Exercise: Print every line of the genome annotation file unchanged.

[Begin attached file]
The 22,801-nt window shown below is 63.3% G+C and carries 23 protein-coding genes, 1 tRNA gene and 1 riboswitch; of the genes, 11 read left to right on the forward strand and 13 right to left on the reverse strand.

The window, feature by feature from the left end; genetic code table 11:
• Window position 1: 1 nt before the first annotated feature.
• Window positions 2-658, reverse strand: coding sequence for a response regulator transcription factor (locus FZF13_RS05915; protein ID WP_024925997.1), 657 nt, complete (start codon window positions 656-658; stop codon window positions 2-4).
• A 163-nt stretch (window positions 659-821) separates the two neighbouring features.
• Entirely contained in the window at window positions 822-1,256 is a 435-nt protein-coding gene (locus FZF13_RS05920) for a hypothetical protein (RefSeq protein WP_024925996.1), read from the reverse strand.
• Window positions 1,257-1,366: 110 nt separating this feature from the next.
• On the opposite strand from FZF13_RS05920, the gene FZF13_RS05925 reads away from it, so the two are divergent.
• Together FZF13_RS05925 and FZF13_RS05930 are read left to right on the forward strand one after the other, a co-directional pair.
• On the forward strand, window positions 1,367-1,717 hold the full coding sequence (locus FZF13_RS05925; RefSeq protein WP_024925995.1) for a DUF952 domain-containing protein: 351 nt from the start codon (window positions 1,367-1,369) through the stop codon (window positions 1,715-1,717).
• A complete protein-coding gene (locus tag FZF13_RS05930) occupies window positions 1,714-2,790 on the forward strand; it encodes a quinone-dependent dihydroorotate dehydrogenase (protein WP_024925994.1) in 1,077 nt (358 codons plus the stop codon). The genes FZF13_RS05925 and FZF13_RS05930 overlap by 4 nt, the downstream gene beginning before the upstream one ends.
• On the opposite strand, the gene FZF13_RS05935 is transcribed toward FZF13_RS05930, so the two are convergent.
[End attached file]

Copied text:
The 22,801-nt window shown below is 63.3% G+C and carries 23 protein-coding genes, 1 tRNA gene and 1 riboswitch; of the genes, 11 read left to right on the forward strand and 13 right to left on the reverse strand.

The window, feature by feature from the left end; genetic code table 11:
• Window position 1: 1 nt before the first annotated feature.
• Window positions 2-658, reverse strand: coding sequence for a response regulator transcription factor (locus FZF13_RS05915; protein ID WP_024925997.1), 657 nt, complete (start codon window positions 656-658; stop codon window positions 2-4).
• A 163-nt stretch (window positions 659-821) separates the two neighbouring features.
• Entirely contained in the window at window positions 822-1,256 is a 435-nt protein-coding gene (locus FZF13_RS05920) for a hypothetical protein (RefSeq protein WP_024925996.1), read from the reverse strand.
• Window positions 1,257-1,366: 110 nt separating this feature from the next.
• On the opposite strand from FZF13_RS05920, the gene FZF13_RS05925 reads away from it, so the two are divergent.
• Together FZF13_RS05925 and FZF13_RS05930 are read left to right on the forward strand one after the other, a co-directional pair.
• On the forward strand, window positions 1,367-1,717 hold the full coding sequence (locus FZF13_RS05925; RefSeq protein WP_024925995.1) for a DUF952 domain-containing protein: 351 nt from the start codon (window positions 1,367-1,369) through the stop codon (window positions 1,715-1,717).
• A complete protein-coding gene (locus tag FZF13_RS05930) occupies window positions 1,714-2,790 on the forward strand; it encodes a quinone-dependent dihydroorotate dehydrogenase (protein WP_024925994.1) in 1,077 nt (358 codons plus the stop codon). The genes FZF13_RS05925 and FZF13_RS05930 overlap by 4 nt, the downstream gene beginning before the upstream one ends.
• On the opposite strand, the gene FZF13_RS05935 is transcribed toward FZF13_RS05930, so the two are convergent.